What is diabetes?

Diabetes is a disease in which the body doesn’t produce insulin, or properly use the insulin it does produce. The hormone insulin processes food into energy by regulating the amount of blood sugar (glucose) in the body.

Left unregulated, high blood sugar can cause damage to the nerves, eyes, blood vessels, kidneys, and other organs.


There are three major types of diabetes, with type 2 diabetes being the most common.

Type 1 diabetes

Type 1 diabetes is an autoimmune disease, and is also known as insulin-dependent diabetes. People with type 1 diabetes can’t produce their own insulin because their body’s immune system is attacking their pancreas, the organ that makes insulin. Around 10 percent of people with diabetes have type 1 diabetes.

Type 2 diabetes

Type 2 diabetes is when the body can’t properly use the insulin made by the body, or not enough insulin is being produced. Roughly 90 percent of people with diabetes have type 2 diabetes. It commonly develops in adulthood, though it’s also possible to develop type 3 diabetes in childhood.

Gestational diabetes

Gestational diabetes occurs during pregnancy, but is usually temporary, and disappears after the pregnancy. Only 2-5 percent of pregnancies experience gestational diabetes, though women who have experienced it are at an increased chance of developing type 2 diabetes.


Symptoms for diabetes can vary from person to person, the type of diabetes, and gender. Someone with diabetes can have some symptoms, or none at all.

Common symptoms of diabetes include:

  • Increased hunger
  • Excessive thirst
  • Unexplained weight loss
  • Frequent urination
  • Sudden vision changes/blurry vision
  • Frequent and persistent fatigue
  • Very dry skin
  • Sores that slowly/don’t heal
  • More infections than usual

Gestational diabetes

Most people with gestational diabetes won’t have any symptoms. It’s usually detected through a routine blood sugar test during weeks 24-28 of a pregnancy.


Along with the typical symptoms, men with diabetes can also experience erectile dysfunction (ED), decreased sex drive, and decrease in muscle strength or mass.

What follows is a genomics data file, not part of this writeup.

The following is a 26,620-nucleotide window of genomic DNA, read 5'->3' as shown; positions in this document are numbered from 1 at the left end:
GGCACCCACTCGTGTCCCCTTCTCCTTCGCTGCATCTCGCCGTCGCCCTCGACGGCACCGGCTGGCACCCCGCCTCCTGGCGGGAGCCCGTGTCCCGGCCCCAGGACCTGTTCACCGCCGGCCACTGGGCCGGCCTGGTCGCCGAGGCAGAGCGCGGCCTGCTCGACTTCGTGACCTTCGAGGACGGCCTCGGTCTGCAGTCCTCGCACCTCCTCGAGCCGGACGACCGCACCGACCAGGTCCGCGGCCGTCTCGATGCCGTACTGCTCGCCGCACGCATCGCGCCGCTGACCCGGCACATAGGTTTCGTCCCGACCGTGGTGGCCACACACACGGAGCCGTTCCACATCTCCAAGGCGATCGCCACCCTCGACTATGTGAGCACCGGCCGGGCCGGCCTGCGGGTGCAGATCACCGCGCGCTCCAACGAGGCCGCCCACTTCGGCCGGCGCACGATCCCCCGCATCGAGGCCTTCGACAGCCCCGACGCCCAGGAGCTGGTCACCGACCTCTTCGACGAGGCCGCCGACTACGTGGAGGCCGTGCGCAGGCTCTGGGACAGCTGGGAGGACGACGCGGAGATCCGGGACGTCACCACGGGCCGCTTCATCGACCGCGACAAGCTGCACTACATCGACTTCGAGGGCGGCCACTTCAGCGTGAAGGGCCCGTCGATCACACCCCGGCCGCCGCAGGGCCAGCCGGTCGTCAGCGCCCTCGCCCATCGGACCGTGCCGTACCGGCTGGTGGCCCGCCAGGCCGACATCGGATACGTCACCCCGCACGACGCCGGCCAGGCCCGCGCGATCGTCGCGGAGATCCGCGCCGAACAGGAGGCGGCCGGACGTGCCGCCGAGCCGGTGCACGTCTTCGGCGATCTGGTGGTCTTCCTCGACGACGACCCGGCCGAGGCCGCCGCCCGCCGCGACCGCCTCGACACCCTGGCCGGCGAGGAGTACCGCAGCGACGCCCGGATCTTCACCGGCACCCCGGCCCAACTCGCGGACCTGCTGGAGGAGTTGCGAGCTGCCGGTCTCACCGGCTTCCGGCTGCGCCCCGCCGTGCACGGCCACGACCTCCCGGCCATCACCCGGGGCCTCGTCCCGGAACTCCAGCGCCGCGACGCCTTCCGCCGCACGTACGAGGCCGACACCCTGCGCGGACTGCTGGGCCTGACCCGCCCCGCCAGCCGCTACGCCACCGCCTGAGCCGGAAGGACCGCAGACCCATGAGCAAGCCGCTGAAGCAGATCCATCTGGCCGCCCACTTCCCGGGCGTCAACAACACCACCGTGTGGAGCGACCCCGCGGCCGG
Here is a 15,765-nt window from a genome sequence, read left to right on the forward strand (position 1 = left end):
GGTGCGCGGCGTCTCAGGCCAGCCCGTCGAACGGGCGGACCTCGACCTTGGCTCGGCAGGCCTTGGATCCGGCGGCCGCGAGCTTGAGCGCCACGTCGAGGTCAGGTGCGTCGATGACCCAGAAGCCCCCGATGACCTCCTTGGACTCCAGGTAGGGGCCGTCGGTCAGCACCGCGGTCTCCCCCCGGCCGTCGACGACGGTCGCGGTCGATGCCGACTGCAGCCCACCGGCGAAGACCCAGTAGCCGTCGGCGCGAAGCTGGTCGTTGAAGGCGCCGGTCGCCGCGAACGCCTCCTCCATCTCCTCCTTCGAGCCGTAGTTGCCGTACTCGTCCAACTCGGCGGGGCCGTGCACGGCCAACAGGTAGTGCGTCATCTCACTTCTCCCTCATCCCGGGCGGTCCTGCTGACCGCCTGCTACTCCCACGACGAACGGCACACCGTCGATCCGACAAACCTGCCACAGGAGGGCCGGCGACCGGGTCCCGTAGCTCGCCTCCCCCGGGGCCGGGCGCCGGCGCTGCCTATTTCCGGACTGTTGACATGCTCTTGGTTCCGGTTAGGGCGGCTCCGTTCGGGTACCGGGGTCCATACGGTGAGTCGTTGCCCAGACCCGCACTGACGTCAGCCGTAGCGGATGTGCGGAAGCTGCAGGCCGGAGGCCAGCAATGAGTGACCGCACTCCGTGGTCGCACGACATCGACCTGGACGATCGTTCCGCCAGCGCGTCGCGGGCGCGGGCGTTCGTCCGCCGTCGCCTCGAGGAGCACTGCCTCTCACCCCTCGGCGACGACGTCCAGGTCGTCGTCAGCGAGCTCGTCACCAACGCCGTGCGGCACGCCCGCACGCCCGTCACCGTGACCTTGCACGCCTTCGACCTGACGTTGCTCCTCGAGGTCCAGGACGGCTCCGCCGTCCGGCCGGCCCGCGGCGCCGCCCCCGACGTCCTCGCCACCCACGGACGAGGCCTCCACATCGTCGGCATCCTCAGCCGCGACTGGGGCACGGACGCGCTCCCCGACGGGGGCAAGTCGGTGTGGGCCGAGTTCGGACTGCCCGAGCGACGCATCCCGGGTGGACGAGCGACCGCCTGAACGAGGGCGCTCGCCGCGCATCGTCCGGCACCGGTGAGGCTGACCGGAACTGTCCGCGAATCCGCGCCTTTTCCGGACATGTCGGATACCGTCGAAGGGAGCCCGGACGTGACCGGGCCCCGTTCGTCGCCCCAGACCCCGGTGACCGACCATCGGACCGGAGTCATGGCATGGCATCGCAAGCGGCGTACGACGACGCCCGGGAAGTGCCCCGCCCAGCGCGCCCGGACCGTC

Women with diabetes can also suffer from urinary tract infections (UTIs), yeast infections, and dry, itchy skin.


The exact cause depends on the type of diabetes one has.

Type 1 diabetes

What causes type 1 diabetes, and the immune system to attack insulin-producing cells in the pancreas, is currently unknown.

In some people, genetic/family history can play a role. It’s also possible that a virus can cause the immune system to attack.

Type 2 diabetes

Type 2 diabetes is usually caused by a combination of family history, and lifestyle factors. If you’re overweight and type 2 diabetes runs in the family, there’s an increased chance for you to develop it.

Gestational diabetes

Gestational diabetes is caused by hormonal changes during pregnancy.

Early signs of diabetes

The early signs of diabetes are the same as the symptoms. If one, or more, of the symptoms of diabetes persists, it could be an early warning sign of diabetes.


There is currently no cure for diabetes, though there are methods to treat and manage the condition. The treatment options will depend on the type of diabetes, and unique needs of the person.

Usually, treatment methods involve a combination of regular monitoring of the blood sugar levels, medications, insulin treatments, and lifestyle changes like diet and exercise.

When to See a Medical Doctor

Left undiagnosed, diabetes can lead to damaging, and fatal consequences to the body.

If diabetes runs in your family, you’re overweight, or you experience any of the symptoms associated with diabetes for an extended period of time, do yourself a favour and speak to a doctor.

Only a doctor can prescribe the proper methods to diagnose (through a blood test), and treat diabetes.